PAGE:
A 20-year-old satellite is expected to crash back to Earth late next week, but NASA said it still does not know where it will fall. Msnbc's Alex Witt talks with space expert James Oberg.
Last updated 1 a.m. ET Sept. 19:
NASA's Upper Atmosphere Research Satellite is now expected to fall to Earth sometime between Sept. 22 and 24, orbital experts reported Friday.
That's toward the early end of the original projections for UARS' fiery descent: Last week, when NASA announced that the long-defunct, six-ton satellite would crash, the time frame was given as late September to early October. That wide window of possibilities was due to the uncertainties over atmospheric conditions. Now the picture is becoming clearer, said Nicholas Johnson, head of NASA's Orbital Debris Program Office at Johnson Space Center in Texas.
"The sun has become very active since the beginning of this week, and it's accelerating the prediction," he told me.
Higher solar activity heats and expands the upper atmosphere, creating more drag for satellites in decaying orbits. The increased drag pulls down those satellites more quickly — and that's what's behind the earlier prediction.
On Thursday, the prediction was revised to say the fall would come Sept. 24, plus or minus a day. On Friday, the time frame was revised again to put the fall at Sept. 23, plus or minus a day.
As of Friday, NASA's UARS status page said the bus-sized satellite's orbit was 140 by 155 miles (225 by 250 kilometers). That compares with 143 by 158 miles (230 by 255 kilometers) for Thursday, and 155 by 174 miles (250 by 280 kilometers) on Sept. 7. The figures suggest that the decay of the satellite's orbit is accelerating.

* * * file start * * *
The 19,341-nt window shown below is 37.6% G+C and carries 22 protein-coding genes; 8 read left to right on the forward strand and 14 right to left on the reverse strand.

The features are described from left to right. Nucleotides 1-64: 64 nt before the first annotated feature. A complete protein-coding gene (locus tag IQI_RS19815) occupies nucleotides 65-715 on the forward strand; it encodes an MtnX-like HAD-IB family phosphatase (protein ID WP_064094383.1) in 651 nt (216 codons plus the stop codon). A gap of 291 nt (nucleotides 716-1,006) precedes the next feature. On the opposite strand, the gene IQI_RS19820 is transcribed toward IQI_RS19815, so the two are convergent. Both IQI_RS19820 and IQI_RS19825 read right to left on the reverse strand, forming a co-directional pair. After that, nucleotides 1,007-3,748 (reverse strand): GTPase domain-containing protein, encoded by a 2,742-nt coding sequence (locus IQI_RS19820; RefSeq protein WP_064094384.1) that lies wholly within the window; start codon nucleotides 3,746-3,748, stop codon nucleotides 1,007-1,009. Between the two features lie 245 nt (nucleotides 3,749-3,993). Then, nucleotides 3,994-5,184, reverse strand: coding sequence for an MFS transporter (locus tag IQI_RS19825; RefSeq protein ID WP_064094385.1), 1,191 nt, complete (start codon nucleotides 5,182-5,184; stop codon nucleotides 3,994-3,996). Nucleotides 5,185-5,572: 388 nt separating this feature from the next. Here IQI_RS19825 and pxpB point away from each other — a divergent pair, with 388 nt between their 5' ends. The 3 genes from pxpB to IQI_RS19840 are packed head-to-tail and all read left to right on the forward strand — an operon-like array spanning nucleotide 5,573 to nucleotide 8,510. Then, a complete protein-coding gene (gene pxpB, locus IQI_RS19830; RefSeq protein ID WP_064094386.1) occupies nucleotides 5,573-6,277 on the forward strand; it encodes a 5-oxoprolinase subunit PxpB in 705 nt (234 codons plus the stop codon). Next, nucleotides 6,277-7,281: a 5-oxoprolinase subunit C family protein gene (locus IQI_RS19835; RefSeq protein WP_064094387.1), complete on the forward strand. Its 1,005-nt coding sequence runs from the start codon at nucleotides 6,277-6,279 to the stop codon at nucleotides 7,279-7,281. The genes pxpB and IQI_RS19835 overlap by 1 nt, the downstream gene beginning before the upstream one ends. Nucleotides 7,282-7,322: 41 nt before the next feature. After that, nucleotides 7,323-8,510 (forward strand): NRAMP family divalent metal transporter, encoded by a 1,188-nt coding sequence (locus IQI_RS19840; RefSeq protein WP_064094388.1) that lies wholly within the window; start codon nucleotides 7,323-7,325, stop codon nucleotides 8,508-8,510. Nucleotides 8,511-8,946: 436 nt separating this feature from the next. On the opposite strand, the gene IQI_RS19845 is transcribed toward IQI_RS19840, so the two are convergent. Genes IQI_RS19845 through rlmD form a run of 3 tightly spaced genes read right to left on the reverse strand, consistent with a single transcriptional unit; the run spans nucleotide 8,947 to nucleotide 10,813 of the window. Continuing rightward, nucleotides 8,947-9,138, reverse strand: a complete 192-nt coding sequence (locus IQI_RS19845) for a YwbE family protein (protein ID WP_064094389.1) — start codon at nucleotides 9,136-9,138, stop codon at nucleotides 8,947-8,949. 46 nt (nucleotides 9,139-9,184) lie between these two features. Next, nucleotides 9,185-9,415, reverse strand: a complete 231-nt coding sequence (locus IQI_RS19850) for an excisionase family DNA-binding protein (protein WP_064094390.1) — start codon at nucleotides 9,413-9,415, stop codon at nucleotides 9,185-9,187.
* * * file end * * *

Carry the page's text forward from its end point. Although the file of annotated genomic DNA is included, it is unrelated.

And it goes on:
Other parts of the prediction remain in force: The satellite, which monitored atmospheric changes between 1991 and 2005 but was then put in a disposal orbit, could fall anywhere in latitude between northern Canada and southern South America. The biggest piece to survive the fall is expected to weigh about 300 pounds (150 kilograms), or roughly the weight of a refrigerator. Johnson says the chance that any piece of the satellite will hit anybody at all is 1-in-3,200, and the chance that you specifically would be hit is 1-in-20 trillion. (Unless you live in, say, Finland. Then there's zero chance.)
The minuscule chance that someone will be hit is largely due to the fact that most of our planet's area is empty of people.
When word of the revised prediction got out over Twitter, Astro Guyz blogger David Dickinson noted that UARS would make a series of nighttime passes over the southeastern U.S. starting Sept. 20 — which means it's possible Americans might see debris streaking through the skies when UARS falls. But at this point, there's no way to predict when that might be, so we'll just have to wait and watch.
Where's UARS now? This satellite-tracking page shows you its location in real time.
Update for 1 a.m. ET Sept. 19: NASA's prediction still calls for re-entry on Sept. 23, plus or minus a day. As of early Sunday, UARS' orbit was at 133 by 149 miles (215 by 240 kilometers).
More about space debris:
- Who'll get hit by a falling satellite
- Experts sound alarm about space junk
- Japan to go fishing for space debris
Check NASA's UARS status page for updated information about the satellite's whereabouts, all the way to the end.
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